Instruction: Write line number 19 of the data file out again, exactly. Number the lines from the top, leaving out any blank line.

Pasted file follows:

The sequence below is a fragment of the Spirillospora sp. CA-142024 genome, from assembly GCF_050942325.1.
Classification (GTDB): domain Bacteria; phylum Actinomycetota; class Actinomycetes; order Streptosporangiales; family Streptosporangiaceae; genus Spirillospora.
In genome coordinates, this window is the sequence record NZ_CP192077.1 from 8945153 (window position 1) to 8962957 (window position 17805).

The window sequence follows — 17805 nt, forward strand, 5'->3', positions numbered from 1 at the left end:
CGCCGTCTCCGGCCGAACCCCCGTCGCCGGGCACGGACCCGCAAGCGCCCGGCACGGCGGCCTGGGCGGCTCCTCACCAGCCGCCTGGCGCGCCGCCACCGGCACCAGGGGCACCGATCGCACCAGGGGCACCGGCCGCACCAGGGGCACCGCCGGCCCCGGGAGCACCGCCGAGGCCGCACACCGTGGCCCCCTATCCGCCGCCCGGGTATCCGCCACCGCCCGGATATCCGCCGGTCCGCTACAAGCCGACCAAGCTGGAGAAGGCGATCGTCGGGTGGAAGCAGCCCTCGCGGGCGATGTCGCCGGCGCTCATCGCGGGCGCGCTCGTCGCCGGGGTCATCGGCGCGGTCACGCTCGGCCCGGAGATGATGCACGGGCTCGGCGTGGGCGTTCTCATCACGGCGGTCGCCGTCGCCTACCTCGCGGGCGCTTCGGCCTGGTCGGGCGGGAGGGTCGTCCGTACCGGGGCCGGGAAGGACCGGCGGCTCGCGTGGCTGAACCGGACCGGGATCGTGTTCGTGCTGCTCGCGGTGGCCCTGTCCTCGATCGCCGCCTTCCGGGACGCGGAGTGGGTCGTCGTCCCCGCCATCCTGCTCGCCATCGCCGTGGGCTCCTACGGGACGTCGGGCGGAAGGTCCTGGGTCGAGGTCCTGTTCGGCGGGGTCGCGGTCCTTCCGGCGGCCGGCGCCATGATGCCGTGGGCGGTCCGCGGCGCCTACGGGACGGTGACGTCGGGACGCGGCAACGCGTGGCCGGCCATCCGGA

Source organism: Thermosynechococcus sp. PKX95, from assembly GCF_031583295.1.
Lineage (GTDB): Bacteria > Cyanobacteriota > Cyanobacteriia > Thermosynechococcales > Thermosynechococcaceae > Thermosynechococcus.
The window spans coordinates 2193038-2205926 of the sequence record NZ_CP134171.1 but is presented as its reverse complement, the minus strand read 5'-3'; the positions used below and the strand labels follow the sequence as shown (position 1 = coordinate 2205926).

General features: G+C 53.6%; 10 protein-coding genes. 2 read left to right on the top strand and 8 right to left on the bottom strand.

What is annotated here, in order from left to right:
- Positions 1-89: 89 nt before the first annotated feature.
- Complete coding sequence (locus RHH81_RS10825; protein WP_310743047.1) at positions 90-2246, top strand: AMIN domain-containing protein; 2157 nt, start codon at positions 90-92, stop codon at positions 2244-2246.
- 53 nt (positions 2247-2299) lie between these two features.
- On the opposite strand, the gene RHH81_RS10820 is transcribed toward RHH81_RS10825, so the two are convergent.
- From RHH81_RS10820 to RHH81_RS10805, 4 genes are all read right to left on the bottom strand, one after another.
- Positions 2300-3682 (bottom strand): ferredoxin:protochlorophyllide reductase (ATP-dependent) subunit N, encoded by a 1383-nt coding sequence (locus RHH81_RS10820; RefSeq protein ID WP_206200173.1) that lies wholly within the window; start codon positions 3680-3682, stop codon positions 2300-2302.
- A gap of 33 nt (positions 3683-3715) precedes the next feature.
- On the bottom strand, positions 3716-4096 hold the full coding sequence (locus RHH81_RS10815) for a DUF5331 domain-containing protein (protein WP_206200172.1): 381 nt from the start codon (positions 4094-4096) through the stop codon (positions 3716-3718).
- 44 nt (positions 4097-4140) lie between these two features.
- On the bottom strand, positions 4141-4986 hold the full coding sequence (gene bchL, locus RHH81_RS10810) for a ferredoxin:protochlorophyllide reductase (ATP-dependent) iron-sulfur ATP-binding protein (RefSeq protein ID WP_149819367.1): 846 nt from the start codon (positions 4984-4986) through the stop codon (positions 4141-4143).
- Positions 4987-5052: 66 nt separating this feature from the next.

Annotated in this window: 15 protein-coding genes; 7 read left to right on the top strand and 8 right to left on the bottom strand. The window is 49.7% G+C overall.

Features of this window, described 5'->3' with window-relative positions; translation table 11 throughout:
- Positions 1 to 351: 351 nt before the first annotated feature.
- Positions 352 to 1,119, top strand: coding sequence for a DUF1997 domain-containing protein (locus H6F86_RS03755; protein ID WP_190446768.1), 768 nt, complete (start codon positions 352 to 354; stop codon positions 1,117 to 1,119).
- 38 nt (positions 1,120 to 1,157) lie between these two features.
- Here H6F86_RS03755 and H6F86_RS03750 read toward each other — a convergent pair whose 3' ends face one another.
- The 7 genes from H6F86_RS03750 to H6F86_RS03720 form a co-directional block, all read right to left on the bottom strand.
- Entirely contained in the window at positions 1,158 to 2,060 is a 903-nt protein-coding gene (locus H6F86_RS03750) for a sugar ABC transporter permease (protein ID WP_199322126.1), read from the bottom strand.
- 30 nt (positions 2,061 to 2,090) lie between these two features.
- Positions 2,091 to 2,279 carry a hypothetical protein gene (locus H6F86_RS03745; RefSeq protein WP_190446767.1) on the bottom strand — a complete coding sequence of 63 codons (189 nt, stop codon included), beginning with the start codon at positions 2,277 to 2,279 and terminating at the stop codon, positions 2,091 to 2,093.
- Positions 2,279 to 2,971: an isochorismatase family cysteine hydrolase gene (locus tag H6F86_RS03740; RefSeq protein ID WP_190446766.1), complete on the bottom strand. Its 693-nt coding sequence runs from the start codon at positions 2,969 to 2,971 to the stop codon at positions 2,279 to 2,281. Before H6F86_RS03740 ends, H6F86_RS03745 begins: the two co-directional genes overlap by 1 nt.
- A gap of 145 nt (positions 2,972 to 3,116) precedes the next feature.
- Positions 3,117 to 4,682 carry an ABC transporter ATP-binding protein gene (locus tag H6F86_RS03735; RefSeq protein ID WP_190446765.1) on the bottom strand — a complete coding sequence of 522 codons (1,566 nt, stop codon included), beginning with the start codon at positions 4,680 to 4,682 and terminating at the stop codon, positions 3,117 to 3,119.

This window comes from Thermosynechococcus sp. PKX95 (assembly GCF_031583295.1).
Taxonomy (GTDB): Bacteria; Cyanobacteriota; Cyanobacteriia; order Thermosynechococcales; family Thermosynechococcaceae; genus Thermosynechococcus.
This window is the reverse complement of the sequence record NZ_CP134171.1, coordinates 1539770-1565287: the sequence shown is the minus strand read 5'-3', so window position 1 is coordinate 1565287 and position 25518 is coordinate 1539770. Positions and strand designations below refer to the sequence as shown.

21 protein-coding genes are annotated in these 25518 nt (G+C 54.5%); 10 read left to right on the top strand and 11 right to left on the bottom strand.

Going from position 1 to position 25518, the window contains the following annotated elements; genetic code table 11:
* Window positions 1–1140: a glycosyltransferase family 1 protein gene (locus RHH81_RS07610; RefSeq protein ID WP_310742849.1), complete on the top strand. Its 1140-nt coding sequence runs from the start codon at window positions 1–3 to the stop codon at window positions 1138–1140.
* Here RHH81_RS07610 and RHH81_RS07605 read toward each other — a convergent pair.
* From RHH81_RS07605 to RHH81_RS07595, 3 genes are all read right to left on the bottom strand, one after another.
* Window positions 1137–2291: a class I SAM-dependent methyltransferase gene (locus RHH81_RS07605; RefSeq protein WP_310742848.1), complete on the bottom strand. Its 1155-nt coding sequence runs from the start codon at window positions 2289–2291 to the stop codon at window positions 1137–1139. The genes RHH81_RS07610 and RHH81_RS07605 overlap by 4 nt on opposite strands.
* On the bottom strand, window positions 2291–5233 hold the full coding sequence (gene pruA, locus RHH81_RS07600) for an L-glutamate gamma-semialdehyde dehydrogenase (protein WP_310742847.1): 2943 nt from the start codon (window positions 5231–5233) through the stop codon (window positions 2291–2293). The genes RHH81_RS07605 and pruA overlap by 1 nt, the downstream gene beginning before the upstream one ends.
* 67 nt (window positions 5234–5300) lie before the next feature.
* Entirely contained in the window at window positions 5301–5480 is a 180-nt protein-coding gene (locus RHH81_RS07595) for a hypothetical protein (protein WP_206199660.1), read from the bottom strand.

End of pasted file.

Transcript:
- 44 nt (positions 4097-4140) lie between these two features.